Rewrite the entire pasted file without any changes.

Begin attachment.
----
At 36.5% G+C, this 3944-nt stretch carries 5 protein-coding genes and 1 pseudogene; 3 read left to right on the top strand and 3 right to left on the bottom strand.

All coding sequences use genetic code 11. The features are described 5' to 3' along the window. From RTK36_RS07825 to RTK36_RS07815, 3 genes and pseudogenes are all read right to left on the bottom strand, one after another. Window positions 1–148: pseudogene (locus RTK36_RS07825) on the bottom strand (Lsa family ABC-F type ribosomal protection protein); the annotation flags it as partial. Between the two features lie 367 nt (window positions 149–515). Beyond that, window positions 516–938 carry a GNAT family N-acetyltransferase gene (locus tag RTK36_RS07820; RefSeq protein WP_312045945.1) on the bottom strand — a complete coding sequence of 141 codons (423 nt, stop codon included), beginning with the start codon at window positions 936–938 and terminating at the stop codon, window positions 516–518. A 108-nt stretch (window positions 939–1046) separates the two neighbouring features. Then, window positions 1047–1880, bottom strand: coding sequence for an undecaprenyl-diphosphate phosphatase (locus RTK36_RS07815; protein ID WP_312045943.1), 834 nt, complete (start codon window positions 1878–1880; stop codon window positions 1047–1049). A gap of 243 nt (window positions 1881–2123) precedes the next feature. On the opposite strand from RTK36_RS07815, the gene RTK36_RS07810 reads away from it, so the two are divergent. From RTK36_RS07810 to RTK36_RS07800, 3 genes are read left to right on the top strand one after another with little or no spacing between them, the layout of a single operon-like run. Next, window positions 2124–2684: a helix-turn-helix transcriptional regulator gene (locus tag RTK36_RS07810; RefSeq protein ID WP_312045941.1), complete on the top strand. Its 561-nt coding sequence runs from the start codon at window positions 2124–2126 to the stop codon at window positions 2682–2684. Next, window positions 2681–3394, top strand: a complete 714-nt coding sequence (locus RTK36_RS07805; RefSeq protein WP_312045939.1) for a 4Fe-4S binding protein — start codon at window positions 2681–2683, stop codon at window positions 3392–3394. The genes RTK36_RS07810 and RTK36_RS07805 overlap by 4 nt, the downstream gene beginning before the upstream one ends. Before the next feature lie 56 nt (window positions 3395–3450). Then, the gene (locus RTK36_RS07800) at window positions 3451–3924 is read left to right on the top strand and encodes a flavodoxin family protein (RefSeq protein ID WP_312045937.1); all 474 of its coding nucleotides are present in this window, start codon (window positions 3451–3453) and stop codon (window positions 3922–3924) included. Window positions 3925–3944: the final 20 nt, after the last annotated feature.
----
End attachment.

At 36.5% G+C, this 3944-nt stretch carries 5 protein-coding genes and 1 pseudogene; 3 read left to right on the top strand and 3 right to left on the bottom strand.

All coding sequences use genetic code 11. The features are described 5' to 3' along the window. From RTK36_RS07825 to RTK36_RS07815, 3 genes and pseudogenes are all read right to left on the bottom strand, one after another. Window positions 1–148: pseudogene (locus RTK36_RS07825) on the bottom strand (Lsa family ABC-F type ribosomal protection protein); the annotation flags it as partial. Between the two features lie 367 nt (window positions 149–515). Beyond that, window positions 516–938 carry a GNAT family N-acetyltransferase gene (locus tag RTK36_RS07820; RefSeq protein WP_312045945.1) on the bottom strand — a complete coding sequence of 141 codons (423 nt, stop codon included), beginning with the start codon at window positions 936–938 and terminating at the stop codon, window positions 516–518. A 108-nt stretch (window positions 939–1046) separates the two neighbouring features. Then, window positions 1047–1880, bottom strand: coding sequence for an undecaprenyl-diphosphate phosphatase (locus RTK36_RS07815; protein ID WP_312045943.1), 834 nt, complete (start codon window positions 1878–1880; stop codon window positions 1047–1049). A gap of 243 nt (window positions 1881–2123) precedes the next feature. On the opposite strand from RTK36_RS07815, the gene RTK36_RS07810 reads away from it, so the two are divergent. From RTK36_RS07810 to RTK36_RS07800, 3 genes are read left to right on the top strand one after another with little or no spacing between them, the layout of a single operon-like run. Next, window positions 2124–2684: a helix-turn-helix transcriptional regulator gene (locus tag RTK36_RS07810; RefSeq protein ID WP_312045941.1), complete on the top strand. Its 561-nt coding sequence runs from the start codon at window positions 2124–2126 to the stop codon at window positions 2682–2684. Next, window positions 2681–3394, top strand: a complete 714-nt coding sequence (locus RTK36_RS07805; RefSeq protein WP_312045939.1) for a 4Fe-4S binding protein — start codon at window positions 2681–2683, stop codon at window positions 3392–3394. The genes RTK36_RS07810 and RTK36_RS07805 overlap by 4 nt, the downstream gene beginning before the upstream one ends. Before the next feature lie 56 nt (window positions 3395–3450). Then, the gene (locus RTK36_RS07800) at window positions 3451–3924 is read left to right on the top strand and encodes a flavodoxin family protein (RefSeq protein ID WP_312045937.1); all 474 of its coding nucleotides are present in this window, start codon (window positions 3451–3453) and stop codon (window positions 3922–3924) included. Window positions 3925–3944: the final 20 nt, after the last annotated feature.